To be most effective in reading instruction, and avoid traveling in all different directions or even in the wrong direction (it happens), we need to really know our kids inside and out. We can do this by creating literacy profiles based on data collected from multiple measures or assessment tools. You may find that your current assessment practices need a little fine tuning.The key is to not throw every assessment tool possible at the creation of these profiles but to streamline a system of tools. There are a lot of measures out there and not all are created equal. Looking at your options with a critical eye is integral as what works for one school may not necessarily work for yours.
There are also many variations of assessment protocols to create profiles once you’ve chosen your tools. Ideally, you will engage in the process of developing one that works within the context of your school. When considering assessments, you want access to those that provide you with the most useful information about students’ understanding and levels of proficiency in relation to the components of reading illustrated by Scarborough’s Reading Rope.
This is where I can step in as it can be incredibly powerful to have a guide to facilitate these conversations with your team and across grade levels. I can help you to peel pack the layers as you consider the essential questions: Why are we assessing our students? What do we hope to target or find through the collection of data? How will we use the information to drive our instruction?
Sometimes, we become emotionally attached to our traditional practices and this tends to present challenges, not to mention impedes our growth. An impartial and outside point of view can correct this. We also don’t want to fall into a trap of collecting the data and then not having it transfer into great learning. Let’s face it, sometimes, we have the best of intentions and plans only to have documented outcomes collecting dust in our file cabinet. The process of assessment and using it is multi-faceted and multi-stepped. Identifying actionable next steps is just as important as getting the assessments and a system in place.
Additional Information / Tips:
- On the example protocol, which I’ve used, DIBELS (now Acadience Reading) and Core Phonics are highlighted because one can act as a “screener” meaning all kids are assessed with it and regardless of proficiency level during your entry point assessment and the other is more diagnostic. Thinking you can skip a screener? I strongly recommend otherwise. In many schools, I have observed a pattern of younger elementary students listed as “meeting or exceeding” grade level who actually score as “at risk” or “intervention” levels on fluency and/or phonics measures. The scary part is that if these students continue on the same road, without the necessary interventions, their reading will break down in the upper grades when stakes are higher, the reading is complex and the student is more likely to shut down emotionally. Equally alarming is that 1 in 5 students may fall on a spectrum of dyslexia, even stealthily. Can we risk assuming a student is a skilled reader?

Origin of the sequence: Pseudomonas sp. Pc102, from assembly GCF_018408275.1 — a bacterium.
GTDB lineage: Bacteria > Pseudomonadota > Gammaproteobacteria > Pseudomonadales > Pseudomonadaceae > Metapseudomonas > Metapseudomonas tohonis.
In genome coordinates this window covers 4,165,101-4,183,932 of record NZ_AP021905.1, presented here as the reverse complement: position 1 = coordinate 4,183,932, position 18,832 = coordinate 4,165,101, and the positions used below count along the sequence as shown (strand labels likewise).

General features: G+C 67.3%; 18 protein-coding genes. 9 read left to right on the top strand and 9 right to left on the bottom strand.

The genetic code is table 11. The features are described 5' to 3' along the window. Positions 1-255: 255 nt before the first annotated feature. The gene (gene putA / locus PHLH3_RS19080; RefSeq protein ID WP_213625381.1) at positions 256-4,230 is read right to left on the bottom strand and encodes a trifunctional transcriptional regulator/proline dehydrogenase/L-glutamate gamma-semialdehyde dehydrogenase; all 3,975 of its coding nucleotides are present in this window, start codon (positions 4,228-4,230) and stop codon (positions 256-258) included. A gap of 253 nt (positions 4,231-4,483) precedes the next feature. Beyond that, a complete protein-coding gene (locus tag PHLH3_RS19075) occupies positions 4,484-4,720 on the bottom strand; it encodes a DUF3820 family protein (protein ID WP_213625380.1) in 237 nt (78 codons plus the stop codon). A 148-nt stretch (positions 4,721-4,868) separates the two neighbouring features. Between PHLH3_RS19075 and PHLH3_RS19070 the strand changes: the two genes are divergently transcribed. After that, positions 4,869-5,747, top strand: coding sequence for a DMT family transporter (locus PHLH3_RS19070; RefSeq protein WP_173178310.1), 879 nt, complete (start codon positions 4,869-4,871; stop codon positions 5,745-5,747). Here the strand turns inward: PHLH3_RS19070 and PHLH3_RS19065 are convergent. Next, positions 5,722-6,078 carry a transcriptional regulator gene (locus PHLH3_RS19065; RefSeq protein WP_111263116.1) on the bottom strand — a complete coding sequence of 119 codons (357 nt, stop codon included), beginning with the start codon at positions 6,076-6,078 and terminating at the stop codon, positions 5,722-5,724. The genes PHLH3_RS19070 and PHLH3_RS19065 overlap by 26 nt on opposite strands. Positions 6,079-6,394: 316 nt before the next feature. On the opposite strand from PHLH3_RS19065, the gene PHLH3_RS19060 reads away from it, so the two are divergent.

- DIBELS is highly beneficial for screening and progress monitoring. It gives you a temperature check as to foundational skill areas that may have gaps in them and can indicate if your instruction is working. Also, students, generally, don’t have the opportunity to fall through the cracks when a tool like DIBELS is used as a screener. (Again, it’s one such tool – we can explore others!) Personally, I find that using both DIBELS and the diagnostic assessment like the Core Phonics Survey is the most beneficial route. The small investment in time that it takes to do both measures yields exponentially easier instructional planning thanks to rich data and, even better, your kids find greater levels of success because you become way more efficient in directing them to where they are going!
When in doubt or unsure of which direction to turn in, reach out! While I may be considered a “passerby,” I happen to be one who is also really passionate about assessment, knows the lay of the land, and can help you navigate and pave the road ahead. I have seen, firsthand, the magic that can happen in all aspects of learning when we know our kids on such a deep level.
Links to Additional Assessment Resources:
PAST – Phonological Awareness Screening Test